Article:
Posted by Ray S(FL) on June 30, 1999 at 13:12:04:
After much thought and worry on this deal I have decided not to close on this property. Between the time I emailed you and now I did get one more opinion on the repair estimate from a “handy man”. In other words not a general contractor. To repair this house it would need about 22k in repair before anyone could live in it. This is someone I know and use to do work. He is not putting the screws to me.
Another determining factor is that I have had 30 calls from interested “investors”. Not one return call to see if I was negotiable on price or anything. I started calling them back and asking them what they thought of the property like Mr. Piper suggests below. After about 5 calls ,from the serios investors who I have flipped to in the past, No one wanted this property. I even asked if I could give it to them. “No” was the reply. Now I agree that every house can be sold to somebody, but I did not get into this business to find out who that somebody is at all costs.
This property is very deceiving from its looks. From the outside it looks like a steal of a deal. Even walking through it looks like mostly cosmetics. However, it is the DEVIL!
I did learn some new ways to detect rotten wood in the walls and termite damage. I also put about 10 new buyers on my buyers list. Not all is lost.
I have cut my losses and am moving on.
thanks for all the advice.
To close or not to close??? - Posted by Ray S(FL)
Posted by Ray S(FL) on June 29, 1999 at 13:59:57:
Here is the situation.
I have a property under contract that is due to close tomorrow. I am trying to flip wholesale. When I submitted the contract I submitted with a 15 day closing window and a 3 day inspection period. After a week of back and forth I received an accepted contract. This property is a FNMA and my offer is all cash. They also faxed over an addendum that needed to be signed and it is only 6 pages in length. As you probably know the addendum supersedes the contract from what I have seen buying from institutions. The addendum had a closing date of 6/30. (Did not realize the closing time frame until realtor pointed out after I signed and faxed back.) I called all of my buyers and no takers. Ran a new add over the weekend and rec. about 20 calls. Still no takers. The value of the property is 45k and I am asking 14.9k. Property needs @10k in repairs. Built in 1974. The property has a lot of rotten wood and some termite damage.
My question is this. Should I cut my losses and move on? or should I buy the place and still continue marketing the property? I have the cash to close but do I close and own a dog of a property? I haven’t done wood frame in the past only Block construction. I also have another one under contract that is block w/ a lot better numbers.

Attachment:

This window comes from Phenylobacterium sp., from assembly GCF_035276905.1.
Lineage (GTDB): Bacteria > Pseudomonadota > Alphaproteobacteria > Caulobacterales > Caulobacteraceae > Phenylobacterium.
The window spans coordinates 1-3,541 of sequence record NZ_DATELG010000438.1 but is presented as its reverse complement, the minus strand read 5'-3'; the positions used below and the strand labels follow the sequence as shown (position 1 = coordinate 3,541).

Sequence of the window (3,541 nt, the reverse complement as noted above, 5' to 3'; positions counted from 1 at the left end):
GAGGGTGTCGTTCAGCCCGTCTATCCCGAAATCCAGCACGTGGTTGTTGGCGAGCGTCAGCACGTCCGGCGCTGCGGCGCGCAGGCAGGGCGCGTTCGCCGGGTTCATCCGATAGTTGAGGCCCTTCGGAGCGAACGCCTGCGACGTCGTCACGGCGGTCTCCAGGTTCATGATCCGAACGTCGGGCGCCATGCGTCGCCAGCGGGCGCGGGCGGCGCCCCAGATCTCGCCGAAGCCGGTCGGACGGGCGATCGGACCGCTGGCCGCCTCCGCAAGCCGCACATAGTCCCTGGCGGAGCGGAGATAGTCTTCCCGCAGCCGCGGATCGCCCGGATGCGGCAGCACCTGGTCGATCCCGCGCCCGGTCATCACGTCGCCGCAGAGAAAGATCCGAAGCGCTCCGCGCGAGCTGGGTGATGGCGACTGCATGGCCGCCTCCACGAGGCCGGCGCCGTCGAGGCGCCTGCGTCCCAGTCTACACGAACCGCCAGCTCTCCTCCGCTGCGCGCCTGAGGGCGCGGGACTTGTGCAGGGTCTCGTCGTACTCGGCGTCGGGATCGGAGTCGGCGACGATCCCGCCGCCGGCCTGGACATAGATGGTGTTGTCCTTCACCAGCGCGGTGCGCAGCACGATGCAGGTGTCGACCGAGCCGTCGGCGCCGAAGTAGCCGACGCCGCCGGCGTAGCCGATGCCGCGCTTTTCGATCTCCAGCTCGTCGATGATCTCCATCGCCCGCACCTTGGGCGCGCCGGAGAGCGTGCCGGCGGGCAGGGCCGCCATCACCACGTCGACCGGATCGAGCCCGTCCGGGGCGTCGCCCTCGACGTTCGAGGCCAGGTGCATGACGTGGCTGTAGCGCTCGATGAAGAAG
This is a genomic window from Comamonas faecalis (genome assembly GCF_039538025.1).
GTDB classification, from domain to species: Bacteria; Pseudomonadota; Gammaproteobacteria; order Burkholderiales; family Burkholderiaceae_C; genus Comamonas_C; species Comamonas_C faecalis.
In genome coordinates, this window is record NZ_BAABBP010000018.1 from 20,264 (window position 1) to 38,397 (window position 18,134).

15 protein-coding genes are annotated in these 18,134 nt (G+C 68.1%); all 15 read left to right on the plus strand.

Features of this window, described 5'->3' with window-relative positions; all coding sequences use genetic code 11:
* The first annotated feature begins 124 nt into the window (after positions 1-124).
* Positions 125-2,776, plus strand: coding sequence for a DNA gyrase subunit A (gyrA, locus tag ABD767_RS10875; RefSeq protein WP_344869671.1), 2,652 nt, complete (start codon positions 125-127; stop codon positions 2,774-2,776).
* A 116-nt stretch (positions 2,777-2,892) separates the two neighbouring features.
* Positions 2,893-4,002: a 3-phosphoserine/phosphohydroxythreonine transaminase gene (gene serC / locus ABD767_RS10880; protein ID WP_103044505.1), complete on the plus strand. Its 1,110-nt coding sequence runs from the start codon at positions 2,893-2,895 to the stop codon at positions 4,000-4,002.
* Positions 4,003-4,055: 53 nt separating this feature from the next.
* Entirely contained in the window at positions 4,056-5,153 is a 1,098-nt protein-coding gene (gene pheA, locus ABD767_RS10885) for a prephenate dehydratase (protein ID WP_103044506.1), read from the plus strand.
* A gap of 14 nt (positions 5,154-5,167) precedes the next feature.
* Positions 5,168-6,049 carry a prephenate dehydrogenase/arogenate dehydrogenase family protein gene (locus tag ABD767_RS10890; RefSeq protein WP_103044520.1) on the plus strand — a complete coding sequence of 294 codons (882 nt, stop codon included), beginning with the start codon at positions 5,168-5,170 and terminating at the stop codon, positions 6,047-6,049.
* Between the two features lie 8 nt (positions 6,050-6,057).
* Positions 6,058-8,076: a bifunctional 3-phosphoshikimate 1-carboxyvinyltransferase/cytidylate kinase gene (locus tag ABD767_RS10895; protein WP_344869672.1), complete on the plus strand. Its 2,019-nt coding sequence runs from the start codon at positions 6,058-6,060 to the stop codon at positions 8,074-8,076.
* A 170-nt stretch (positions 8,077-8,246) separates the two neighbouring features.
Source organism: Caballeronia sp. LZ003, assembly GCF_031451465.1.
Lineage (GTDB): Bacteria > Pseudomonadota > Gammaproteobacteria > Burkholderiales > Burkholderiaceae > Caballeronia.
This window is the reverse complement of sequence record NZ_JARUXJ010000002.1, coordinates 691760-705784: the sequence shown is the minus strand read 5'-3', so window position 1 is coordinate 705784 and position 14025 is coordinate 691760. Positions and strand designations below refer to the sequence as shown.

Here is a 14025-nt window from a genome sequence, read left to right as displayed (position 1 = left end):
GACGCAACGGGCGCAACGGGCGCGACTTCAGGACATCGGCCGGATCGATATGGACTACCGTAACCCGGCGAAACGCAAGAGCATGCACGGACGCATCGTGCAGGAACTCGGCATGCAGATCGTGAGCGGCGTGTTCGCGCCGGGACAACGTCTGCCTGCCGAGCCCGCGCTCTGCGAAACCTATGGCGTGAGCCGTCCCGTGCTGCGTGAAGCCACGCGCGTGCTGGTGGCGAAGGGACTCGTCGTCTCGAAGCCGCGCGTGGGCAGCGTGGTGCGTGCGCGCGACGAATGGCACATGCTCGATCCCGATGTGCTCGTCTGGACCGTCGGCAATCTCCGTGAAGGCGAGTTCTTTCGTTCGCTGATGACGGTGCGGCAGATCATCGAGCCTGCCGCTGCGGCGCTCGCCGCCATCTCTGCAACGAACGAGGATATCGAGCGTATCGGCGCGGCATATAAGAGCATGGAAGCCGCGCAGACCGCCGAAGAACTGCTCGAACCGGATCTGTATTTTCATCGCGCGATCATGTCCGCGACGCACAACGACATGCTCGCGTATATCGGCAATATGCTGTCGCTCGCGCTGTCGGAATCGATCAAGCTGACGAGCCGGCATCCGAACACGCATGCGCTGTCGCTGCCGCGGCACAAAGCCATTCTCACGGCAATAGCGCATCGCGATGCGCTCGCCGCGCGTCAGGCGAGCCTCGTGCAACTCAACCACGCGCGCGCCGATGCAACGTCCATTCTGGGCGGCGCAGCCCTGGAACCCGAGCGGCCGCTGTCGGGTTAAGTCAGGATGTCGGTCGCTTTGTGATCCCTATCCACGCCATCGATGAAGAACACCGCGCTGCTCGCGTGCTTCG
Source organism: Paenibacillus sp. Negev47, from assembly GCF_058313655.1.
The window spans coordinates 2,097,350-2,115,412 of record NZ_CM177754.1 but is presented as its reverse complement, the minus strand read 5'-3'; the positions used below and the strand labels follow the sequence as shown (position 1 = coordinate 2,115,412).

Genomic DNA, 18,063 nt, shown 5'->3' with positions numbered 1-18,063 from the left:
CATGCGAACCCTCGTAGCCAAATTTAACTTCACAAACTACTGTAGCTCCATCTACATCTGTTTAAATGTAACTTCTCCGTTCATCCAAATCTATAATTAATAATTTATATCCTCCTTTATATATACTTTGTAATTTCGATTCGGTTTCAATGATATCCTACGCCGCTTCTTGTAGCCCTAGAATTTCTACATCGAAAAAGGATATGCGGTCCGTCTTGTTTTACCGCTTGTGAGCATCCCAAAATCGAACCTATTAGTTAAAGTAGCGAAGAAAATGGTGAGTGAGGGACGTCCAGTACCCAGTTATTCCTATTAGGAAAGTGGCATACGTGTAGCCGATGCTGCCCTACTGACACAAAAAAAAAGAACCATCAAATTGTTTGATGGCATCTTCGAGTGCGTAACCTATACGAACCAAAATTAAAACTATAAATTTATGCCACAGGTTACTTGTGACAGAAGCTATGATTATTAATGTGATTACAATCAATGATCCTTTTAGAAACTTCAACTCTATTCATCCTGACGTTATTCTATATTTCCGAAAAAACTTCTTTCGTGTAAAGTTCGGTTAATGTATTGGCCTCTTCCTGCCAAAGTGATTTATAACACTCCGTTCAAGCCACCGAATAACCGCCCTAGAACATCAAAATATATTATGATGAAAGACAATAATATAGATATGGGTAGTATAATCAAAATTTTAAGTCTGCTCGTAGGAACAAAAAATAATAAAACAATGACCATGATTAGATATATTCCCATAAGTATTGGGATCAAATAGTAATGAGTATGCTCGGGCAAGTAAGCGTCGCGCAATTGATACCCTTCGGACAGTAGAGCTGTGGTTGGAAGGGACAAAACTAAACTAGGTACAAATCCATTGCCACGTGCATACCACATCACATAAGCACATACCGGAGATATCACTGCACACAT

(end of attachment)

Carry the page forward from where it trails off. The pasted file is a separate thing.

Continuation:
My thoughts are cut my losses and move on. I don’t want to have to put up my cash to make this deal happen. So far the only deal here is for FNMA.
Thanks for any advice!
Re: To close or not to close??? - Posted by Lee
Posted by Lee on June 29, 1999 at 22:38:12:
A couple of things I would concider are:
LBP, (Lead Based Paint) Federal Law says that you must disclose to the buyer that either (a) you have knolage or (b) you have no knolage of LBP in the home/ apartment, if it was built prior to 1978. I think the law was passed in 96 and according to my state’s news letter and the national REALTOR magizine the Feds are begining to check for compliance. See the HUD www site @ (http://www.hud.gov)? for more info.
Would your buyers buy YOUR house over say… a brick or block house if they had a choice and could afford any one they picked.
Do you have to warrant the condition of the property after the sale? In my state the seller, by LAW, implies a warranty after the sale , doesn’t matter if defects are known to the seller or not, unless it is put in the contract, in “laymans terms” that the buyer is buying “as is”.
You must have bought (offered to purchace) the house at a good price, otherwise, you wouldn’t have offered it for sale for $15K.
Relax, you’ll do fine on this deal.
Re: To close or not close?
You never get a second chance to make a first impression.
Re: To close or not to close??? - Posted by SCook85
Posted by SCook85 on June 29, 1999 at 20:11:17:
Personally I woud close. I know many would disagree, but when I put my name on a contract it is as good as sold. I have made a few bad decisions and did what I had to do to make the best of the situation.
I feel that my reputation for closing everything I put my name on will eventually pay off for me.
Now if you find out that you are way off with your numbers and financially this will put a real hurting on you then you could reconsider, but from the numbers that you posted, if accurate the deal is not bad. Instead of making $15k when it’s all said and done you may make $10k. Save your name and still make money, what, not bad.
Re: To close or not to close??? - Posted by JPiper
Posted by JPiper on June 29, 1999 at 16:26:12:
To me this question would be answered by the response/feedback I had received from my potential buyers/lookers, along with what the contract says in terms of my liabilities if I walk.
If the feedback is that the price is too high or the repair cost too low, I would start to question my deal. If I were getting favorable feedback, but not enough time has gone by, then I might close. Just depends on the feedback from the buyers.